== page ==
Effective, Efficient and Energizing
One of the most satisfying parts of my work as an IT management consultant is helping IT departments improve how they work. This is usually related to my mains areas of interest, application management and business information management, but the principles apply equally to other areas. I’m particularly pleased with how my ‘IT improvement mantra’ has been adopted and I’m happy to share it with you as well.
I’ll illustrate it by telling you about a recent consultancy engagement. The management team of the Application Management department of a large local government authority in the Netherlands felt that they were lagging behind their colleagues in other IT departments are far as professionalization was concerned. Not only did they have the distinct impression that the quality of service provided to the business could be improved, but also that their way of working was inefficient and often frustrating for the ninety practitioners in the department.
They consulted me as to the best way to improve the situation, emphasizing the desire to have an inclusive, bottom-up approach that would involve the practitioners in the process. They engaged me to conduct a series of workshops, first with the management team in order to identify the major improvement areas and to ensure that they were confident that the approach would work. After the initial high-level workshop with the management team, six identical workshops for 15-20 participants per workshop were scheduled, enabling everybody to participate. Each workshop took two half days, with a week in between for reflection.
Selecting Improvement Targets
As preparation for the workshops, each participant filled in a 40 question quick scan in which he or she shared his or her opinion regarding the various activities and relationships in the Application Management domain. I compiled the results of the quick scans so that each participant could see the degree of consensus or disagreement with respect to the various topics. Using the Application Services Library (ASL® 2) framework to structure the discussion, I helped the participants decide which quick scan topics really needed improvement. The crucial question was “Will improving this topic result in better services for the business, a more efficient way of working and collaborating or more satisfaction you as individual practitioners?” In other words, whether the improvement makes your work more effective (for the user), more efficient (for the department) or more energizing (for yourself). At the end of the workshops they had a list of worthwhile improvement initiatives.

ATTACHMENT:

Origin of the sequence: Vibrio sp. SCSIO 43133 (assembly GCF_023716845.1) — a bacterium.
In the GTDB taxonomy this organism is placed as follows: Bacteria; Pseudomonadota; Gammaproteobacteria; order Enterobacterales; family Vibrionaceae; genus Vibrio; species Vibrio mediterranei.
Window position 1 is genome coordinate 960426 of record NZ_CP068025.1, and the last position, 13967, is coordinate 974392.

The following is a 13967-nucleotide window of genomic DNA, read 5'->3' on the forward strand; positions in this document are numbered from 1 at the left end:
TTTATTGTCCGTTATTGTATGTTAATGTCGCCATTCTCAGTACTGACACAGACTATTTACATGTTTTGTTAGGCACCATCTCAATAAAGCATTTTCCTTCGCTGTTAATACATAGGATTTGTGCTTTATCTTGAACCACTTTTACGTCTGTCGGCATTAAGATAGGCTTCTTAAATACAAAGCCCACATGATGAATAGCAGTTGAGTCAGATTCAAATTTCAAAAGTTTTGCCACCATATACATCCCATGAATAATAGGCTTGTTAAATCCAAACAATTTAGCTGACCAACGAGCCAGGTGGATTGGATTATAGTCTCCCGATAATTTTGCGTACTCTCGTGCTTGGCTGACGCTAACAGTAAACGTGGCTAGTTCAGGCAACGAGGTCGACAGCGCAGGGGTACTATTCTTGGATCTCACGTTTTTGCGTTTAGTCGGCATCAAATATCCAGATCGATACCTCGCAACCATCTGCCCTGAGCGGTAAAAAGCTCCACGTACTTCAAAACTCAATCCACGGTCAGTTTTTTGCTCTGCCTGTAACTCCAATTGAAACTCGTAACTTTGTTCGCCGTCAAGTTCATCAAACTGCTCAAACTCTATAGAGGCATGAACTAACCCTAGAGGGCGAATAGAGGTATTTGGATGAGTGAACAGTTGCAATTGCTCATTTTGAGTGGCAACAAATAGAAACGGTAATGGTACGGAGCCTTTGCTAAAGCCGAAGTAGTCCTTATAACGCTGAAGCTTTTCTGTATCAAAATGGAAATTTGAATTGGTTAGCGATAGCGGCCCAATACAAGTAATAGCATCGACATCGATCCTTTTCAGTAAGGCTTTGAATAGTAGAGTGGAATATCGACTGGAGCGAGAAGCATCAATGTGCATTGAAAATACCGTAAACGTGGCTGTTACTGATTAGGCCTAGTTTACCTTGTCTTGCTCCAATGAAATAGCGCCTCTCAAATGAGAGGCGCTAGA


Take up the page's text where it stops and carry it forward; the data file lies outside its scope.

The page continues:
I’ve been using this effective-efficient-energizing ‘mantra’ for several years and I’ve noticed that – after liberal repetition – the participants adopt it quite naturally in how they talk about their work. It helps them to decide whether an improvement initiative is worthwhile. It helps them to ‘sell’ the initiative because they can explain the outcomes. And it helps them with the most difficult part of improvement programmes: actually executing the improvements after the initial workshop enthusiasm has diminished. Because they’ve pinpointed why the initiative is worthwhile, they seem to be better motivated to execute them. I’ll leave you with a quote from a client: “Even though they seem simple, your words ‘effective, efficient and energizing’ have given our work an extra dimension.”
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